Floor isolation systems are incorporated into building design to minimize floor impact noise and airborne sound transmissions. A “floated” floor (or rooftop) is supported by resilient mounts installed on the structural floor or rooftop. The design of an effective isolation system is dependent on several factors including:
- Stiffness and mass of the structural floor
- Isolation mount natural frequency and damping characteristics
- Airspace height and venting
- Mass and composition of the floated floor
- Sound absorption in the airspace
- Control of sound flanking paths.
Creating airspace between the structural and isolated floors while decoupling the two floors with the appropriate resilient mount effectively controls noise transmission. Maximum effectiveness of floating floor composite construction is achieved when the finished floor is fully isolated from the building structure and non-structural components, such as ductwork and piping.
An installed system can attenuate noise up to an STC rating of 72. Greater ratings can be achieved by adding a resilient ceiling below the space. Floating walls must be installed within the noise source room if flanking paths are to be minimized. Adding room absorption also helps in reducing noise reaching noise sensitive areas in the vicinity. Always consult an Acoustic Consultant where noise control measures are critical.
- Proven effectiveness over the lifetime of an installation
- Quick installation time
- Constant System natural frequency
- Flexible capacities allow design for any load; from light wood floors to heavy mechanical equipment rooms.
- Roof top mechanical equipment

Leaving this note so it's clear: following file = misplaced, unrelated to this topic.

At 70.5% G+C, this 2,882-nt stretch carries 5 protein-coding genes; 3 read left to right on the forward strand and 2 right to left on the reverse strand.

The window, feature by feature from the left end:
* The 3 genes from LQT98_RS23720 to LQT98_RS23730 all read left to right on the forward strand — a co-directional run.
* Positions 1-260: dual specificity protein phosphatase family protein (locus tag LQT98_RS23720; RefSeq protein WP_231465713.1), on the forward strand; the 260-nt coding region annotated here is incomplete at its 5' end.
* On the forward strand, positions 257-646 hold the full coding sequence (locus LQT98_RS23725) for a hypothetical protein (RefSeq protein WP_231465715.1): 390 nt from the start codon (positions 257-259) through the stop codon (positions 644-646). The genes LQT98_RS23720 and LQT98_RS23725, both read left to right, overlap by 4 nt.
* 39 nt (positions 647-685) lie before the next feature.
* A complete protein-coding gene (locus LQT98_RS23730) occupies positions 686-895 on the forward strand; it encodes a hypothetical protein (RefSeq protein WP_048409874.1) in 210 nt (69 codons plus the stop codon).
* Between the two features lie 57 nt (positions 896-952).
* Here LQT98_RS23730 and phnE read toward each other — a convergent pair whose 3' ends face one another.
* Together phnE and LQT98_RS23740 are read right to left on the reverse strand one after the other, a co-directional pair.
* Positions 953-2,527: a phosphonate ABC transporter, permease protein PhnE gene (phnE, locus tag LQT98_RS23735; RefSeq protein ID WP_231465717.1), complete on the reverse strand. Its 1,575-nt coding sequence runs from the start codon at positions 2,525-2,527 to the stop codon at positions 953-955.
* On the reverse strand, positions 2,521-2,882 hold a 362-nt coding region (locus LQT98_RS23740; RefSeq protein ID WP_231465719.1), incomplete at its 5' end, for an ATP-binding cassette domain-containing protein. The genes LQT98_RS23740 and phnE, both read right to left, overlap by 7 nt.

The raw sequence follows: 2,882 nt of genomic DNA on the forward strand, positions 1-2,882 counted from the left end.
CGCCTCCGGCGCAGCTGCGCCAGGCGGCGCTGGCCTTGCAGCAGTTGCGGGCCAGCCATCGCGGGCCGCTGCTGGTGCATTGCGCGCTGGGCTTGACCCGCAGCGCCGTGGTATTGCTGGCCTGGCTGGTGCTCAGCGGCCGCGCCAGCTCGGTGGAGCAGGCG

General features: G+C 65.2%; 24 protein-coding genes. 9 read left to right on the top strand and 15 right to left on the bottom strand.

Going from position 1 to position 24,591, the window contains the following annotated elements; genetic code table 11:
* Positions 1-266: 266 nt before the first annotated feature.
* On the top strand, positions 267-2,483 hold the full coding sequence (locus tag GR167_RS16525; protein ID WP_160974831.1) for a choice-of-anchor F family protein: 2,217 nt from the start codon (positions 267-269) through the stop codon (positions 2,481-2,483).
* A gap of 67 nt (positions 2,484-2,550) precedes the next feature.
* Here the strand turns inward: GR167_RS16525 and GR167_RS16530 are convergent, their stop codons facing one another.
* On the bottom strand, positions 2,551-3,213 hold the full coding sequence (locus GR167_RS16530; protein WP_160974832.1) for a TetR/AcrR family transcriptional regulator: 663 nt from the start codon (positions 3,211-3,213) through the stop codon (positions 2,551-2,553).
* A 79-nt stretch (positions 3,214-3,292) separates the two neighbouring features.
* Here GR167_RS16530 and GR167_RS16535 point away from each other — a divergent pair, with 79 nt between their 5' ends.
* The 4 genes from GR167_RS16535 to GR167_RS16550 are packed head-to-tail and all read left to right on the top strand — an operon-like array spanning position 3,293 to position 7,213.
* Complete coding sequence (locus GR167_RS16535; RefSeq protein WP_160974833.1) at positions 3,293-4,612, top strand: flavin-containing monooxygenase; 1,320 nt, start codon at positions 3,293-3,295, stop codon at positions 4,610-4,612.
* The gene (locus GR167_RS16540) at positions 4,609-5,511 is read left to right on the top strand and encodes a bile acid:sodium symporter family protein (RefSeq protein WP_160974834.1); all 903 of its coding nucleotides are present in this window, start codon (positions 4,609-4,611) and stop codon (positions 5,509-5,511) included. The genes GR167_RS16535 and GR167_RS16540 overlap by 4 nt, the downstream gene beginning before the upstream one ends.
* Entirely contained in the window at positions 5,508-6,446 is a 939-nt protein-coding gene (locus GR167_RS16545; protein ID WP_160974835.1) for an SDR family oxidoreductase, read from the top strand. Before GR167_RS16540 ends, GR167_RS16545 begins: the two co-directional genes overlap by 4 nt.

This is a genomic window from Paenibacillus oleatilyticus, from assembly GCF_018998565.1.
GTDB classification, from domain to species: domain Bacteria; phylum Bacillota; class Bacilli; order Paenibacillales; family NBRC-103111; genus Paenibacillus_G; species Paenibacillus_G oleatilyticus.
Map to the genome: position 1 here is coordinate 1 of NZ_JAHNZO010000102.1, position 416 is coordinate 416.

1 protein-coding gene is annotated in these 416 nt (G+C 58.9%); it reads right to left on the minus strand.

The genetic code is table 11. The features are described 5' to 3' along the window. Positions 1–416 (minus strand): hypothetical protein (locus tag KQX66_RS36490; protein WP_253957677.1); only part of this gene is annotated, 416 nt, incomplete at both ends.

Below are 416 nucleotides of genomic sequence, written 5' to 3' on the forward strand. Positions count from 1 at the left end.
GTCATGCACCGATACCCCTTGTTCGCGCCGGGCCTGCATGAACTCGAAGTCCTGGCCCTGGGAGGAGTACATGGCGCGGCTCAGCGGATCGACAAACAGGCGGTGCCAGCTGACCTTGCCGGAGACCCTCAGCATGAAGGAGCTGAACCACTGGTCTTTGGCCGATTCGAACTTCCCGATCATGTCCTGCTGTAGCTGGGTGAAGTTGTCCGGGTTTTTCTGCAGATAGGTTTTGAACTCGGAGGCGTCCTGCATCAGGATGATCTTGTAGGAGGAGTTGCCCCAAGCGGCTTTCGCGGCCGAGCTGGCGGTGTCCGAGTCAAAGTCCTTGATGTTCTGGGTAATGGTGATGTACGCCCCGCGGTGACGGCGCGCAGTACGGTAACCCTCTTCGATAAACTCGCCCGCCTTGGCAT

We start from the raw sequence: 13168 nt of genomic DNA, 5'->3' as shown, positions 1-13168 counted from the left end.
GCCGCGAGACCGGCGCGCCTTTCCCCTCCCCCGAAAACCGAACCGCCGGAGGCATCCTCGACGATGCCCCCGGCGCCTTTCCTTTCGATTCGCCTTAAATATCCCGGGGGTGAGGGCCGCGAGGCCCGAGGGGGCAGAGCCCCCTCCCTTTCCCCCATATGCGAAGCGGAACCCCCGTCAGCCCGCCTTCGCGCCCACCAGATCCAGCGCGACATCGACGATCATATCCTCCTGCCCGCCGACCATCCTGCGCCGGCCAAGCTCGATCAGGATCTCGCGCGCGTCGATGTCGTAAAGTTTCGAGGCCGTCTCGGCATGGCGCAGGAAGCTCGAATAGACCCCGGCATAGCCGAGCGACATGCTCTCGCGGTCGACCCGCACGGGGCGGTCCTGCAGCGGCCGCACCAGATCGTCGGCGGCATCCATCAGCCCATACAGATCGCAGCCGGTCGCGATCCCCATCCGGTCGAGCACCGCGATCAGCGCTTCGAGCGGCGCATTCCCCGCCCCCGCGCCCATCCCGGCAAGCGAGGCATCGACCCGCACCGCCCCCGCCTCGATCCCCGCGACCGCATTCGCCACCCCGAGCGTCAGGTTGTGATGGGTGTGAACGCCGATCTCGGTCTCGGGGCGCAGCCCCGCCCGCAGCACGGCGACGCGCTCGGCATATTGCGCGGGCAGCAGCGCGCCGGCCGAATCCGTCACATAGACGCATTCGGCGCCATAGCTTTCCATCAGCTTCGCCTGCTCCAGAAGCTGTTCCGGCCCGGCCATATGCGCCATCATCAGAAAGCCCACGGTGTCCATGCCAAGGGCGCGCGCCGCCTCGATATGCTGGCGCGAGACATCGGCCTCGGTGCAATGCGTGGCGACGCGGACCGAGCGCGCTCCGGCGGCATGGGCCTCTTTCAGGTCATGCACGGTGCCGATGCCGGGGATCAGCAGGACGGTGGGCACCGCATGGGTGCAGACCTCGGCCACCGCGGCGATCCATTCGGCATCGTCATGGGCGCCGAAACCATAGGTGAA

- Manufacturing facilities
- Instrument & nanotechnology facilities
- Anechoic chambers
- Residential dwellings and offices
- Buildings near road or rail networks
- Performing arts facilities
- Concert halls
- Bowling alleys
- Nightclub dance floors
- Broadcasting and recording studios
- Conference rooms
- Home theatres
- Hospital operating theatres
- Plant rooms
Installation of the floating floor system is quick and easy. Decouple the area being under treatment by installing Perimeter Isolation Board around the perimeter of the required floating floor area. Additionally, Perimeter Isolation Board is used as a resilient break against any other non-isolated elements such as curbs, drains, ductwork, adjacent floors, pipe, and walls. The isolation mounts are then placed over the structural floor with standard spacing of 600mm~ each way keeping the first line of mounts away from the floating floor boundary by 300mm~. A pouring form is created by placing plywood on top of the isolators and is held together using junction plates and screws. Two layers of 6-mil polyethylene overlapped and taped at the seams covering the pouring form as temporary waterproofing. Concrete reinforcement is installed and then concrete poured in place. As dictated by the designer, trades can move about the floor to complete work in the space without the concrete having been cured to full strength – the floor is already positioned at final design elevation. The final installation step of the floating floor system requires removing the Perimeter Isolation Board tear strip and sealing the perimeter of the floating floor with resilient, non-hardening caulk.